Last week IDTechEx attended the 2008 Society for Information Displays (SID) event in Los Angeles, USA. Over the coming days we will be covering the most significant developments announced at the show and the current trends.
Active Matrix (AM) displays have Thin Film Transistors (TFTs) driving each individual pixel, giving a crisp image with no ghosting. Today almost all AMOLED displays are manufactured on glass substrates using vacuum deposition technologies and multiple mask steps. One message that came across at the event was the slower than anticipated take off of AMOLEDs. The growth rate of AM LCDs has been higher than AMOLEDS, so their market share has actually dropped.
The global market for AM LCD displays has now exceeded $100 billion, thanks recently to the fast growth of TVs being flat panel LCD versions rather than CRT versions, where in 2007 more AM LCD TVs were sold than CRT TVs for the first time. This includes $15 billion spent on displays for cellphones.
In 2011, Paul Semenza, VP of iSuppli who presented at the event, sees that almost 3 billion AM LCD panels will be sold. He felt that current OLEDs are not sufficiently different to be insulated from the price competition with AM LCDs. He explained also that developers of AMOLED displays have found the manufacturing process to be more complex than expected, not just a matter of using existing TFT manufacture capacity. Companies are struggling with manufacturing issues that are delaying volume production and the lowering of device costs. Semeza anticipates that OLEDs will mostly be used for secondary and primary cell phone displays and other small area display applications such as MP3 players. This year, the market size is around $700 million for OLED panels, rising to approximately $3.5 billion in 2012. In 2012, approximately half of that revenue is for TV sets, growing to $1.5 billion in 2013 rapidly from just $150 million in 2011.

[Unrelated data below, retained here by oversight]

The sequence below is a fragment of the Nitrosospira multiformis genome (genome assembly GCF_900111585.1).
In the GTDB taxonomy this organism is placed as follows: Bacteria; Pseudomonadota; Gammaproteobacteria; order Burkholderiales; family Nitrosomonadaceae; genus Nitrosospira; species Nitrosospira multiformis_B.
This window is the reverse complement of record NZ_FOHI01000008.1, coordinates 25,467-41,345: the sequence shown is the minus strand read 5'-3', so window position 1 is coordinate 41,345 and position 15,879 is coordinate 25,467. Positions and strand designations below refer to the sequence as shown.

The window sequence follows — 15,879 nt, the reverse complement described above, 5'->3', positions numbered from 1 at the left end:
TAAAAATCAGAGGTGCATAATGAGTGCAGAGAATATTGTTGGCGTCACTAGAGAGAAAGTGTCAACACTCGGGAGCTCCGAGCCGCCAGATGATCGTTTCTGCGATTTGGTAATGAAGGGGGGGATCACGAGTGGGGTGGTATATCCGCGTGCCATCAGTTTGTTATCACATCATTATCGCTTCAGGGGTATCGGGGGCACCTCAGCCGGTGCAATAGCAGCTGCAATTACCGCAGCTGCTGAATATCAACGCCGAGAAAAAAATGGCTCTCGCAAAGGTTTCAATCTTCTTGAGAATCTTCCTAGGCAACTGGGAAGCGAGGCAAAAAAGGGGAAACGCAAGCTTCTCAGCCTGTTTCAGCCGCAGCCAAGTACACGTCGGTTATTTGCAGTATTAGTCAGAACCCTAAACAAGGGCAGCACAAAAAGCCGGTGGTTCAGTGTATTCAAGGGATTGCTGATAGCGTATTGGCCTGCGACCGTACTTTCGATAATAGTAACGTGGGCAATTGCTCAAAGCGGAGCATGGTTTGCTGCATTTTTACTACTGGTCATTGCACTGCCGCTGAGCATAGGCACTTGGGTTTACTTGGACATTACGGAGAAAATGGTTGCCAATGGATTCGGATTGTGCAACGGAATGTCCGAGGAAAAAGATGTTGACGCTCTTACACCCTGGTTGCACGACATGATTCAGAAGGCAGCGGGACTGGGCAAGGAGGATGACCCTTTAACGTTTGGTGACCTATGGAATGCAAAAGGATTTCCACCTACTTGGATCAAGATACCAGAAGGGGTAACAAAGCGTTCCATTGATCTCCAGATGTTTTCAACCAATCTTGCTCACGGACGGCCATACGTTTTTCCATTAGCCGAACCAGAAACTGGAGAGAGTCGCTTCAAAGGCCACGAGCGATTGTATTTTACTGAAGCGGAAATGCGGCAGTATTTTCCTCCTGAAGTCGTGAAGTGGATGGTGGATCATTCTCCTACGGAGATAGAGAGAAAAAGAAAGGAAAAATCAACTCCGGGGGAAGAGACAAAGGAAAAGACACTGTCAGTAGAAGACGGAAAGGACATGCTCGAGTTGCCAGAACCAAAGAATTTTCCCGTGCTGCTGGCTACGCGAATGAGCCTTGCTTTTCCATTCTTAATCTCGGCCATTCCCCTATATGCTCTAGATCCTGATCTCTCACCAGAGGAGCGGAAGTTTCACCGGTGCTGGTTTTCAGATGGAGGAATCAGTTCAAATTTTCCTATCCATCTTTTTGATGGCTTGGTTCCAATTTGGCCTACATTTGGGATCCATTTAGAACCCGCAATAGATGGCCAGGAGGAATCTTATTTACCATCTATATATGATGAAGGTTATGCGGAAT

In discussions IDTechEx had with vendors, over the last four years AM LCDs have narrowed the performance gap with OLEDs. Norbert Fruehauf, from the University of Stuttgart in Germany, says that LCD makers recognised the weaknesses of the displays and have invested to improve these. Indeed, where OLEDs touted better viewing angles five years ago, LCD versions now have significantly reduced the viewing angle restrictions. OLEDs have better contrast, but many LCD makers sell coated glossy LCD screens giving more vivid colours (but not quite as good as OLED versions). LCD displays are in volume production and now have a huge supply infrastructure. In addition, the cost of LCD panels has fallen sharply over the last few years and more reduction is to come through new manufacturing methods. For example, LG Display is working on printing part of the backplane and filter, and Samsung are also working on this. Fruehauf pointed out that with a $100 billion market behind it and strong infrastructure, companies are able to spend significant amounts of money to tackle the problems.
Solution is solutions
The problem with the current AMOLED set up, argue many pundits, is the manufacturing process, which today is vacuum deposition processes. Moving to predominately solution based manufacturing i.e. printing, would enable the devices to be much lower in cost. Nobutoshi Asai of Sony Corporation Japan, also said that he felt more companies need to get involved to help ramp up OLED volumes.